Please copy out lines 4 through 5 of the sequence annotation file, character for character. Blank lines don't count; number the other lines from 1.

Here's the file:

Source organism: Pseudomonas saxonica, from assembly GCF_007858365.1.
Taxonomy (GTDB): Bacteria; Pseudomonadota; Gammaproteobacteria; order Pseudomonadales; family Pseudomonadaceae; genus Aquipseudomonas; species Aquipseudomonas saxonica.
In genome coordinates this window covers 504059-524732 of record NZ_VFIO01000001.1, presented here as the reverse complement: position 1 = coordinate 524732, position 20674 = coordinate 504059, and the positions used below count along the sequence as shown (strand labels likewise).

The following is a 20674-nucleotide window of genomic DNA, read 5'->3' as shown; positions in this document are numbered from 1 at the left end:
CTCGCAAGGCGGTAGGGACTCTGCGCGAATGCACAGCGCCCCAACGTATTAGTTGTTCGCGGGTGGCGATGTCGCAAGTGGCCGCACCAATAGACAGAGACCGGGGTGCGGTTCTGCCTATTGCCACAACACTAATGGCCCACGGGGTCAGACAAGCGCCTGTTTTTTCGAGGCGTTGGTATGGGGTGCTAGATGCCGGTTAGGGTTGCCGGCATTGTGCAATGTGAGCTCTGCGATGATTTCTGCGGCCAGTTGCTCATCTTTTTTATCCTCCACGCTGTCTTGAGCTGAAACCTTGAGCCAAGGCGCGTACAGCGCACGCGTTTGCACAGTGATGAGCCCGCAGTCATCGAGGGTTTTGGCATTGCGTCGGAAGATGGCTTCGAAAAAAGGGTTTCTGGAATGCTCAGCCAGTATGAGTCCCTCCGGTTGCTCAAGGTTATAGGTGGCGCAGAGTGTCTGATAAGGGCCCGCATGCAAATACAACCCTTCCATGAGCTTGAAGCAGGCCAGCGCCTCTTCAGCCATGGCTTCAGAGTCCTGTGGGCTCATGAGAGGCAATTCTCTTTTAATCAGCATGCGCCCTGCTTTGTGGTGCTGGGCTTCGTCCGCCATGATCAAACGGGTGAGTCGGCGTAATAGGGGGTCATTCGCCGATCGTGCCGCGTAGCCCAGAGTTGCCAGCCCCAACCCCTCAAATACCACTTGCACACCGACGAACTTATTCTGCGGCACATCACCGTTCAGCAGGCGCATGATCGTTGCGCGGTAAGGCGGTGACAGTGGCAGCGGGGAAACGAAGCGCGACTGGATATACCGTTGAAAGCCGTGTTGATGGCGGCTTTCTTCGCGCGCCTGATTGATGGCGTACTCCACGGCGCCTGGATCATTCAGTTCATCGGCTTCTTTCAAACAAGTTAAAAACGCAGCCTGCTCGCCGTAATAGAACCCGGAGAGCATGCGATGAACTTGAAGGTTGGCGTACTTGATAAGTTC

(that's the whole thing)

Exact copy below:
The following is a 20674-nucleotide window of genomic DNA, read 5'->3' as shown; positions in this document are numbered from 1 at the left end:
CTCGCAAGGCGGTAGGGACTCTGCGCGAATGCACAGCGCCCCAACGTATTAGTTGTTCGCGGGTGGCGATGTCGCAAGTGGCCGCACCAATAGACAGAGACCGGGGTGCGGTTCTGCCTATTGCCACAACACTAATGGCCCACGGGGTCAGACAAGCGCCTGTTTTTTCGAGGCGTTGGTATGGGGTGCTAGATGCCGGTTAGGGTTGCCGGCATTGTGCAATGTGAGCTCTGCGATGATTTCTGCGGCCAGTTGCTCATCTTTTTTATCCTCCACGCTGTCTTGAGCTGAAACCTTGAGCCAAGGCGCGTACAGCGCACGCGTTTGCACAGTGATGAGCCCGCAGTCATCGAGGGTTTTGGCATTGCGTCGGAAGATGGCTTCGAAAAAAGGGTTTCTGGAATGCTCAGCCAGTATGAGTCCCTCCGGTTGCTCAAGGTTATAGGTGGCGCAGAGTGTCTGATAAGGGCCCGCATGCAAATACAACCCTTCCATGAGCTTGAAGCAGGCCAGCGCCTCTTCAGCCATGGCTTCAGAGTCCTGTGGGCTCATGAGAGGCAATTCTCTTTTAATCAGCATGCGCCCTGCTTTGTGGTGCTGGGCTTCGTCCGCCATGATCAAACGGGTGAGTCGGCGTAATAGGGGGTCATTCGCCGATCGTGCCGCGTAGCCCAGAGTTGCCAGCCCCAACCCCTCAAATACCACTTGCACACCGACGAACTTATTCTGCGGCACATCACCGTTCAGCAGGCGCATGATCGTTGCGCGGTAAGGCGGTGACAGTGGCAGCGGGGAAACGAAGCGCGACTGGATATACCGTTGAAAGCCGTGTTGATGGCGGCTTTCTTCGCGCGCCTGATTGATGGCGTACTCCACGGCGCCTGGATCATTCAGTTCATCGGCTTCTTTCAAACAAGTTAAAAACGCAGCCTGCTCGCCGTAATAGAACCCGGAGAGCATGCGATGAACTTGAAGGTTGGCGTACTTGATAAGTTC